of each profile, which is applied to each flow (Q_{1}, Q_{2}, Q_{3} and Q_{4}). We zoomed in on three areas: zone A (

The maximum flow observed for the artificial flood (water drop at the Diama Dam) between 2003 and 2011 is of the order of 2000 m^{3}/s. The test of this modelization is carried out on four stations for four different flow rates: PF1 has a flow of 500 m^{3}/s, PF2 a flow of 1000 m^{3}/s, PF3 a flow of 1500 m^{3}/s and PF4 a flow of 2000 m^{3}/s (

We can get information from our simulation on the general profile of the river. The example below, retraces, according to the distance to the starting profile (mouth), the height of water induced by flood flows of 500, 1000, 1500 and 2000 m^{3}/s (

We can also obtain information from our simulation on the water height (W.S.) as a function of flow (Q). We did this simulation on four stations (

Our simulation allows to see also the evolution of the flow velocity (Vel) of the flood as a function of the flow (Q) on four stations (

We also obtained the modeling of the water heights (WS) on different sections across the river for different flow rates (

The bathymetric profiles show irregular bottoms with generally asymmetrical flanks, a phenomenon which is accentuated in the area of the mouth. The profiles are relatively symmetrical and more regular upstream. In the Mermoz area (

The maximum depths of the channel are relatively low towards the mouth (about 6 m) but become strong upstream where they reach 10 m at the Faidherbe bridge and 11.80 m at the immediate downstream of the Diama dam.

In fact, the depths of the channel are very variable over time, in relation to the instability of the bottoms due to the frequent movement of the sand band.

Zone A: This is the area between the Diama Dam and a few kilometers downstream. The artificial flood corresponds to the release of water at this dam. For water releases of flow ranging from 500 m^{3}/s to 2000 m^{3}/s, the simulation shows a sharp increase in the water level (about 2.93 m) in this area causing flooding (

The speed chart produced by Hec-Ras for peak flows (500, 1000, 1500 and 2000 m^{3}/s) confirms this result. In the main channel, the velocities are about 0.77 m/s and 1.52 m/s for the respective flow rates of 500 m^{3}/s and 2000 m^{3}/s respectively. Also, we visualize a difference of the height of water of 3m between these two flows. Flooding in this area occurs whenever the volume of water in the upper parts of the basin exceeds the capacity of the riverbed, the water overflows and flows into the plain (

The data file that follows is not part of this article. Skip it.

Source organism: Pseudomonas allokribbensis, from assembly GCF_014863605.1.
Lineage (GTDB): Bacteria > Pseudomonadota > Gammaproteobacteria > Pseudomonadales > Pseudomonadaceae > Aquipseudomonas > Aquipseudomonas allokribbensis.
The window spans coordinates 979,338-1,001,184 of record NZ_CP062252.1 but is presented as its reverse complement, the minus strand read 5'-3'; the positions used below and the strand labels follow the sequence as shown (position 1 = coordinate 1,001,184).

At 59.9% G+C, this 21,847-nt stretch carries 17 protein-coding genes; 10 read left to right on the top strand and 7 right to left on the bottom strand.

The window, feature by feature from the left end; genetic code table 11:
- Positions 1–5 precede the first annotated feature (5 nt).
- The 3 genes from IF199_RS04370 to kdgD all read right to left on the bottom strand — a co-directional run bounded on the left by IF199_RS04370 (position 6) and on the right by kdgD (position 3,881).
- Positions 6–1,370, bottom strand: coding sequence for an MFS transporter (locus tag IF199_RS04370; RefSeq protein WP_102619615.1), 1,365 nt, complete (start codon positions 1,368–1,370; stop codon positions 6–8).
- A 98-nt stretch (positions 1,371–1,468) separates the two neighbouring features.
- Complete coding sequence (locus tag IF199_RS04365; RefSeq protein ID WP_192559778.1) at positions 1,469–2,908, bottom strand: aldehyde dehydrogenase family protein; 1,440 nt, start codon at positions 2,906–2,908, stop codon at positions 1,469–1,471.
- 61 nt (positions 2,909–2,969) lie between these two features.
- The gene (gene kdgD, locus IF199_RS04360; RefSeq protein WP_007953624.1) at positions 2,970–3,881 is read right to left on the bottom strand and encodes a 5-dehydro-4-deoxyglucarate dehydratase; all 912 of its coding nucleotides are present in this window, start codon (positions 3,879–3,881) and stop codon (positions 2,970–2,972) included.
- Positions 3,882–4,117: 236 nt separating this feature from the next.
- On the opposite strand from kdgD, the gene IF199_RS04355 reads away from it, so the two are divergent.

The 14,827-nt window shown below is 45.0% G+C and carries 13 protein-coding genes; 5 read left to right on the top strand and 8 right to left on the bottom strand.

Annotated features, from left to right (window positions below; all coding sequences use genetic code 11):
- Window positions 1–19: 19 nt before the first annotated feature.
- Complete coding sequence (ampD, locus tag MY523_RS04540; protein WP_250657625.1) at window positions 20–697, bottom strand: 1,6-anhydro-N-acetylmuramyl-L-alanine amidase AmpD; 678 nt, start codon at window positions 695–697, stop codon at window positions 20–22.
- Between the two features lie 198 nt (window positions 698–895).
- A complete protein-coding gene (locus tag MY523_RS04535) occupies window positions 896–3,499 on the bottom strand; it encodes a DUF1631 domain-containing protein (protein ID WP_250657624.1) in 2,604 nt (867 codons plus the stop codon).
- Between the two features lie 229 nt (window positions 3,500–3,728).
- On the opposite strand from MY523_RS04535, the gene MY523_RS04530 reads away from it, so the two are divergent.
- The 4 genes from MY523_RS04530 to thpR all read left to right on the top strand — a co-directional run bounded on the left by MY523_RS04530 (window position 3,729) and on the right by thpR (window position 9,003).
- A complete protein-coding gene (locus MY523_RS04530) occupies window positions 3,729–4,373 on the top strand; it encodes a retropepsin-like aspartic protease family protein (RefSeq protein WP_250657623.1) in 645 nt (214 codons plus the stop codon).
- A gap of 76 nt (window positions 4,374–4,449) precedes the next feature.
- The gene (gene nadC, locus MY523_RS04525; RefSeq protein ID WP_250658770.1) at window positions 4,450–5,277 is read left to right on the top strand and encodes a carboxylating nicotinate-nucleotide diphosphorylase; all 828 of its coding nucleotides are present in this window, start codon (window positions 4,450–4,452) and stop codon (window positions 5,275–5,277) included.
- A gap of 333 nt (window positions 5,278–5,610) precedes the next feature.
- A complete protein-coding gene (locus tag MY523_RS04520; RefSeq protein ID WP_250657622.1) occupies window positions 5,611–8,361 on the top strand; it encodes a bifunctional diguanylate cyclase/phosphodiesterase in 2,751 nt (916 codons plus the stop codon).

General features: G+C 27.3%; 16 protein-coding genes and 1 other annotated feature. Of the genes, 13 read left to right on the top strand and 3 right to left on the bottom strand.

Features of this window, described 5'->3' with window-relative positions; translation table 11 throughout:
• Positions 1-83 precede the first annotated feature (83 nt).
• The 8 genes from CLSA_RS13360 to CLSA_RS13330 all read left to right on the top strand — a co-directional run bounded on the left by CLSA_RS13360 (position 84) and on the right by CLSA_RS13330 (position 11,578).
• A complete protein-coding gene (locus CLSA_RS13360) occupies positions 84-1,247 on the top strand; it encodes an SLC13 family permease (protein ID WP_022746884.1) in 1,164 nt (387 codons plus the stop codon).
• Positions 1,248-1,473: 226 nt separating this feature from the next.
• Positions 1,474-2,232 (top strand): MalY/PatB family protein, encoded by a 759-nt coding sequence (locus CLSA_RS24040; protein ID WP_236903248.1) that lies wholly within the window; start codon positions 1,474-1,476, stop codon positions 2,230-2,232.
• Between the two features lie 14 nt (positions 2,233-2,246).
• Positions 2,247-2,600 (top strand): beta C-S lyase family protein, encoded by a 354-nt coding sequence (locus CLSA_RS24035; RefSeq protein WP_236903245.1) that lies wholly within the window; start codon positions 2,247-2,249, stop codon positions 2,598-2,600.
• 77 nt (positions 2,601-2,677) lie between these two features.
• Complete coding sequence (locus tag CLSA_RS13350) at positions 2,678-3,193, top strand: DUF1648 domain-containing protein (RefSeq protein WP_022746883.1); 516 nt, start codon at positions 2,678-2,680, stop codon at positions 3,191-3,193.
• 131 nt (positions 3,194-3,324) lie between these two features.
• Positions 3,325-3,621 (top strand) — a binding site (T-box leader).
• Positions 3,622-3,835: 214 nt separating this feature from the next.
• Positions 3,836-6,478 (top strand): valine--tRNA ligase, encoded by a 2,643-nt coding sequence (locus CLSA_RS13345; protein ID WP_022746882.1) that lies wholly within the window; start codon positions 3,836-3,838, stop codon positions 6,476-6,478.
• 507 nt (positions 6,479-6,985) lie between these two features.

Zone B: This is the area around the Faidherbe Bridge. This area contains the city of Saint Louis. For the same flows, the simulation shows a sharp increase in the water level (about 4.5 m) in this area causing a flood (

In this area, the main channel has a depth of about 8 m at Mermoz and 10 m at the Faidherbe Bridge. At the Faidherbe Bridge, the velocities are approximately 0.4 m/s and 1 m/s for flow rates of 500 m^{3}/s and 2000 m^{3}/s respectively and the variation of the water height between these flows is 2 m (

Zone C: This zone is located between the Faidherbe bridge and the mouth (

River flow modeling software is sophisticated and increasingly used in natural risk management and mapping by delineating risk areas. The overall results made it possible to locate the flood zones, the speeds, the water heights, etc. These results are reliable and consistent with the morphology of the estuary. The study area has undergone a profound restructuring over the last twenty years. In parallel with increasing awareness of the problem of floods, bridges, dams and rehabilitations of the river and its tributaries have been built. However, only a drop of water at the Diama dam with a flow of 2000 m^{3}/s is required for the water level to increase by 3 m at Diama, 2 m at the Faidherbe Bridge and 1.3 m at the mouth causing flooding of the streets and neighborhoods of the city of Saint-Louis. We also find that the flow velocities also depend on the flow rates of water releases at the Diama dam. For a peak discharge of 2000 m^{3}/s, the flow velocity of the flood is 1.52 m/s at Diama, 1 m/s at Faidherbe Bridge and 4.2 m/s at the mouth. Moreover, this very high speed at the mouth is one of the main causes of fishing pirogue accidents noted in this area since the opening of the unloading channel (new mouth).

To manage flood situations during water releases at the Diama dam, real-time water level monitoring and measurement equipment should be installed upstream of the dam. This model could then be used as a decision tool by the public authorities. It is also important to take into account the storage areas to the left and right of the Diama dam and the development plan simulator to propose for flood protection in the city of Saint Louis.

The authors declare no conflicts of interest regarding the publication of this paper.

Diedhiou, R., Sambou, S., Kane, S., Leye, I., Diatta, S., Sane, M.L. and Ndione, D.M. (2020) Calibration of HEC-RAS Model for One Dimensional Steady Flow Analysis—A Case of Senegal River Estuary Downstream Diama Dam. Open Journal of Modern Hydrology, 10, 45-64. https://doi.org/10.4236/ojmh.2020.103004